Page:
I'm not wrong about anything in particular at this moment. And while I don't like to be wrong, and sure, like anyone else don't like to admit it, I can when I am. As an example, just yesterday I returned tests. I corrected three or four errors that I had made in correcting them.
I stopped by Longs tonight for a couple quick purchases, and I paid with my debit card. That means I swipe it and follow the commands on the screen. After going through the pin number, declining cash-back, promising to kneel before Zod, and whatever else it wanted me to do, I was told to "Wait for the cashier." At that point, the cashier, a teenage boy, is looking around the store instead of at the register. I wait. I look at him, and back and forth to the message that still states, "Wait for the cashier." I continue to wait with a short cough. He looks at me. He looks down to pad where I entered my information. He looks to his register. Quickly, he reaches up and pushes a button with one hand, and with the other starts reaching toward my pad, telling me that "You have to push the button." At the instant he had pushed his button, mine had changed, asking for confirmation.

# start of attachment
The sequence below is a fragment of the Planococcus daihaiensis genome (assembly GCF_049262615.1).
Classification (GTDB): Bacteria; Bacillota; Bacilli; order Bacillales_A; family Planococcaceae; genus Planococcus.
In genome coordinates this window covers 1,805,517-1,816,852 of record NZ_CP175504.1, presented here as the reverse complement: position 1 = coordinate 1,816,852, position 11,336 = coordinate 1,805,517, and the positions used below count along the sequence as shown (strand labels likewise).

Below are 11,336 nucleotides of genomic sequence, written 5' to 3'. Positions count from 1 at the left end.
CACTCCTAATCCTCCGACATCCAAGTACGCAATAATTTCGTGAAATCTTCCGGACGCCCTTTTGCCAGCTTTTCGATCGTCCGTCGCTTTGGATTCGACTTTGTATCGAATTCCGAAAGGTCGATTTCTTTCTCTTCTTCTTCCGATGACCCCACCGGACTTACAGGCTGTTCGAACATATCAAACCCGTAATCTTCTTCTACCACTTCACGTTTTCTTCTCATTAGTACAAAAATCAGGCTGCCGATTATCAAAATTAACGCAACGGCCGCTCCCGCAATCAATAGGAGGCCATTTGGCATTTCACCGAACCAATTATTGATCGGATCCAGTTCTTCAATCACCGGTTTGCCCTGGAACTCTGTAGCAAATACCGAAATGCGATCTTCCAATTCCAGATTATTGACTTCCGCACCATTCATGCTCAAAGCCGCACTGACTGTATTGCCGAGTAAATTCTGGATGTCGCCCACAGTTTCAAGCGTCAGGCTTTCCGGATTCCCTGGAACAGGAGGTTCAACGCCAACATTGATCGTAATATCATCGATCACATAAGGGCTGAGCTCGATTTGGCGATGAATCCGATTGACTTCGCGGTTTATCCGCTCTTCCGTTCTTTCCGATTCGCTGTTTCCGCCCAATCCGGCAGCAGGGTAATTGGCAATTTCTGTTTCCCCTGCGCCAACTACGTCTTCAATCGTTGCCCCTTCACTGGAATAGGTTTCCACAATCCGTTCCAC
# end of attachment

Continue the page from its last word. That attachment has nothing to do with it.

So he spaced out for about five seconds. So what? Why does he have to do this little display to make it look like we were waiting for ME? How about a quick "Sorry." I would even accept a phrase that I hate, "My bad." (That reminds me that my hatred for that phrase needs to be a blog for another day.) Or even still, don't say anything. Just push your little button and then wait for me. Nobody cares - I just wanted to get on with my little transaction and be on with it.
The thing is, I don't care if he needed to admit that his little space out was wrong. It's that suddenly he tried to deflect it to me. What is this guy going to do when something does go really wrong? Looks like this is a kid that learned well from the Bush administration.